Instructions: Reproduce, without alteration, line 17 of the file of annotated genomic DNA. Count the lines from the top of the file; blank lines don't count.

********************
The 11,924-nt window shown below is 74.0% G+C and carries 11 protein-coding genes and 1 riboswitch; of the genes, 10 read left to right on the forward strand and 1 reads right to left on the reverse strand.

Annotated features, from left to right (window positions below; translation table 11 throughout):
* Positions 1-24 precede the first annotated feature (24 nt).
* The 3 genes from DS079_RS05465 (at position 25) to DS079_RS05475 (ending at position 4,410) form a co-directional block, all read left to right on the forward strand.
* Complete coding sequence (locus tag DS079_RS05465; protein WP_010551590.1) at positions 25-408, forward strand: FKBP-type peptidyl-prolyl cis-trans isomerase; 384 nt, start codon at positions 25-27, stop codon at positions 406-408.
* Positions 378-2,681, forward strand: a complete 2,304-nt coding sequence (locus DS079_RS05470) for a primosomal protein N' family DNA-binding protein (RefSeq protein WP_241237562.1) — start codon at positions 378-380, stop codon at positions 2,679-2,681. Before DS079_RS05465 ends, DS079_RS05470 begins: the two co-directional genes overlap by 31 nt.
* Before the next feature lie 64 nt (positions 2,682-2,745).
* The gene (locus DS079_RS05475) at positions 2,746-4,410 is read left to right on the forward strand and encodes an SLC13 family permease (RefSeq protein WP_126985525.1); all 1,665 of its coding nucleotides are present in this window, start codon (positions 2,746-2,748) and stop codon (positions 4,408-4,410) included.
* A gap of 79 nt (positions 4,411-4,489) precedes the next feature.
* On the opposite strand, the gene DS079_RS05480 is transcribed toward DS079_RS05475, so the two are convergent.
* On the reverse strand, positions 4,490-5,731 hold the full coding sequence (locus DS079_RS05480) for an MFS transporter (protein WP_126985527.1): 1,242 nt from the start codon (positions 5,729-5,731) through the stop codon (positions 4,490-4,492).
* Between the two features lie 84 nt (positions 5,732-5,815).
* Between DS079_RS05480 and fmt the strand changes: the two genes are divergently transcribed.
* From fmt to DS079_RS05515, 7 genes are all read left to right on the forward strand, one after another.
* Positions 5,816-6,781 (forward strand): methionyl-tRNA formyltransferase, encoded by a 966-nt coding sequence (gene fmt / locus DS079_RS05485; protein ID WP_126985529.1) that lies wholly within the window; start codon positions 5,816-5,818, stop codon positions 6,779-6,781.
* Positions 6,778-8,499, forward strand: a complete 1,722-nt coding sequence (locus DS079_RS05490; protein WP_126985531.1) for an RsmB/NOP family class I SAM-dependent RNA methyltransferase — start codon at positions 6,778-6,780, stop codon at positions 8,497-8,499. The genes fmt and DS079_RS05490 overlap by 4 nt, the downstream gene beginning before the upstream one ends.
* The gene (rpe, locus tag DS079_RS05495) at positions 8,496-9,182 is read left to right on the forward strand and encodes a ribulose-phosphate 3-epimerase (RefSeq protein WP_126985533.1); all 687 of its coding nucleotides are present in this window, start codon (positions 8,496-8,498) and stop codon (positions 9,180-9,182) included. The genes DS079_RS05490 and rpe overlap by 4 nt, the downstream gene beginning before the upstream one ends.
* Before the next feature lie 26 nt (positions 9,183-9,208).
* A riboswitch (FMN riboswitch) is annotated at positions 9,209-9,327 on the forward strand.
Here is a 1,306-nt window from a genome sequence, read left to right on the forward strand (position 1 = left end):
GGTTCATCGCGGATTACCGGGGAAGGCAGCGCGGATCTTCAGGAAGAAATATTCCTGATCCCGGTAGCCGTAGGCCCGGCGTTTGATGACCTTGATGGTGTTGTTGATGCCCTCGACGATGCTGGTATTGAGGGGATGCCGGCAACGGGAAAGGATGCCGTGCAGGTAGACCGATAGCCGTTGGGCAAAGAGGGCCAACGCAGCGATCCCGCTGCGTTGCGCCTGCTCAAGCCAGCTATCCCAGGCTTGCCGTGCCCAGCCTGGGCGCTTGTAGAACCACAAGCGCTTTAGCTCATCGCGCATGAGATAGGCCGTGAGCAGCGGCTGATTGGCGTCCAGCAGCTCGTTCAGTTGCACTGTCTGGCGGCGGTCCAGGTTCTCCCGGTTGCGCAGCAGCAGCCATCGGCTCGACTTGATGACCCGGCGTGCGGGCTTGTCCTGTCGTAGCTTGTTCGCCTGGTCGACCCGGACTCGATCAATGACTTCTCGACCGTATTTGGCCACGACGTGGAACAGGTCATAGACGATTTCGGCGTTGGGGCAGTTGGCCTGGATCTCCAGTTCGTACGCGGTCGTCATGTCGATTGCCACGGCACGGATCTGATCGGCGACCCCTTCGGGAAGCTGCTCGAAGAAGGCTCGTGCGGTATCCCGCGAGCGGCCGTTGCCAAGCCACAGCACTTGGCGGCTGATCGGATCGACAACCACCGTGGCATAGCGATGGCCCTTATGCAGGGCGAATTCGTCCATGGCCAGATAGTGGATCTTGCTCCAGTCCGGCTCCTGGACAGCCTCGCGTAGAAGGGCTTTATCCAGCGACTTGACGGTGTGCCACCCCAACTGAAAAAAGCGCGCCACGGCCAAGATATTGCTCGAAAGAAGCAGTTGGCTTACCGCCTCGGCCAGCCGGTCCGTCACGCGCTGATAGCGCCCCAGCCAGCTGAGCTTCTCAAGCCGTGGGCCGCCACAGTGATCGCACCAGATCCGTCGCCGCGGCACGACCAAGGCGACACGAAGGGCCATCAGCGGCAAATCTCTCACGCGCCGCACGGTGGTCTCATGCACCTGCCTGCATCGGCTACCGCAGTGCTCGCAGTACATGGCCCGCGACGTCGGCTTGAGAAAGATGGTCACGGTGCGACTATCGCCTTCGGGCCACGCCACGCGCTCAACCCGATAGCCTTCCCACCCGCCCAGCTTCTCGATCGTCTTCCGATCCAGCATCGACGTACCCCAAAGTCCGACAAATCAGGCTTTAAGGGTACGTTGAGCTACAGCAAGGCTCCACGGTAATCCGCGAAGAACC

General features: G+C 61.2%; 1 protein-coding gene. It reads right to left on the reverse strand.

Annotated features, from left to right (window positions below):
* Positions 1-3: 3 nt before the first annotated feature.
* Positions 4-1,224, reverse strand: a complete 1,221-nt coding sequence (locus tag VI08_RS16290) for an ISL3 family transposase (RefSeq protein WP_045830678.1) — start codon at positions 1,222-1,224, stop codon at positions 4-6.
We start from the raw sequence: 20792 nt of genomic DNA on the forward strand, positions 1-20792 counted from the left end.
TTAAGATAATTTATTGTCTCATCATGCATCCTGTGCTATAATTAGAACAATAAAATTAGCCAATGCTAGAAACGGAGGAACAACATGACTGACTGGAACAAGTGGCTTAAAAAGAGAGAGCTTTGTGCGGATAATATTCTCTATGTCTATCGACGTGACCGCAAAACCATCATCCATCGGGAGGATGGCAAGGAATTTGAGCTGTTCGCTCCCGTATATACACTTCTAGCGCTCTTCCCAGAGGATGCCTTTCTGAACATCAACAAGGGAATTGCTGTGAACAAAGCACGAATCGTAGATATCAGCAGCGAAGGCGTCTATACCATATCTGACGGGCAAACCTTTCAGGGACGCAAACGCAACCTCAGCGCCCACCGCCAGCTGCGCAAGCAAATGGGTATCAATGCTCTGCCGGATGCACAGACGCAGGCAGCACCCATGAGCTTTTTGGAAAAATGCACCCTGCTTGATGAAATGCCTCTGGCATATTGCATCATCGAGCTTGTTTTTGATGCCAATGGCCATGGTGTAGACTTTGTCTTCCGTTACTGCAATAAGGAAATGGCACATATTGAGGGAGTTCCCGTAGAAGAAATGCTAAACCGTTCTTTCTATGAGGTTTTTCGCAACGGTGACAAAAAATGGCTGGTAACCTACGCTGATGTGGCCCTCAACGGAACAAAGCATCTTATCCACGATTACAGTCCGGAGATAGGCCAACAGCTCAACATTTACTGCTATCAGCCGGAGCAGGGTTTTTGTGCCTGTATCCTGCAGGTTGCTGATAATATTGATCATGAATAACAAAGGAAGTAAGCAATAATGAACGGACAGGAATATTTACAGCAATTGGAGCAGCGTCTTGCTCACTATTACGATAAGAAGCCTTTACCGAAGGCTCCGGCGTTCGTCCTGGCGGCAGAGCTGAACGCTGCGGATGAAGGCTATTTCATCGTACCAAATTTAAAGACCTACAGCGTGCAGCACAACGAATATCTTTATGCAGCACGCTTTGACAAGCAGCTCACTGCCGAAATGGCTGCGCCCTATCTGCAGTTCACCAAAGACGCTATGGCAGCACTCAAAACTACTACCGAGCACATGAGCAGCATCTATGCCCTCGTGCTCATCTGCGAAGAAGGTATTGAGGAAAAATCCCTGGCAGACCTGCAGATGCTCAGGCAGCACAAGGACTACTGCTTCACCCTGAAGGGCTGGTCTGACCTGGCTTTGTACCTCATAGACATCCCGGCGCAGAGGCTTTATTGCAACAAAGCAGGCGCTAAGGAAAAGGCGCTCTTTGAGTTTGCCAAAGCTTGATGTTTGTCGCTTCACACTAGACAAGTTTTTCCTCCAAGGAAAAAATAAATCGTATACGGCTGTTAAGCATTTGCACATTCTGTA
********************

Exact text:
* The gene (rpe, locus tag DS079_RS05495) at positions 8,496-9,182 is read left to right on the forward strand and encodes a ribulose-phosphate 3-epimerase (RefSeq protein WP_126985533.1); all 687 of its coding nucleotides are present in this window, start codon (positions 8,496-8,498) and stop codon (positions 9,180-9,182) included. The genes DS079_RS05490 and rpe overlap by 4 nt, the downstream gene beginning before the upstream one ends.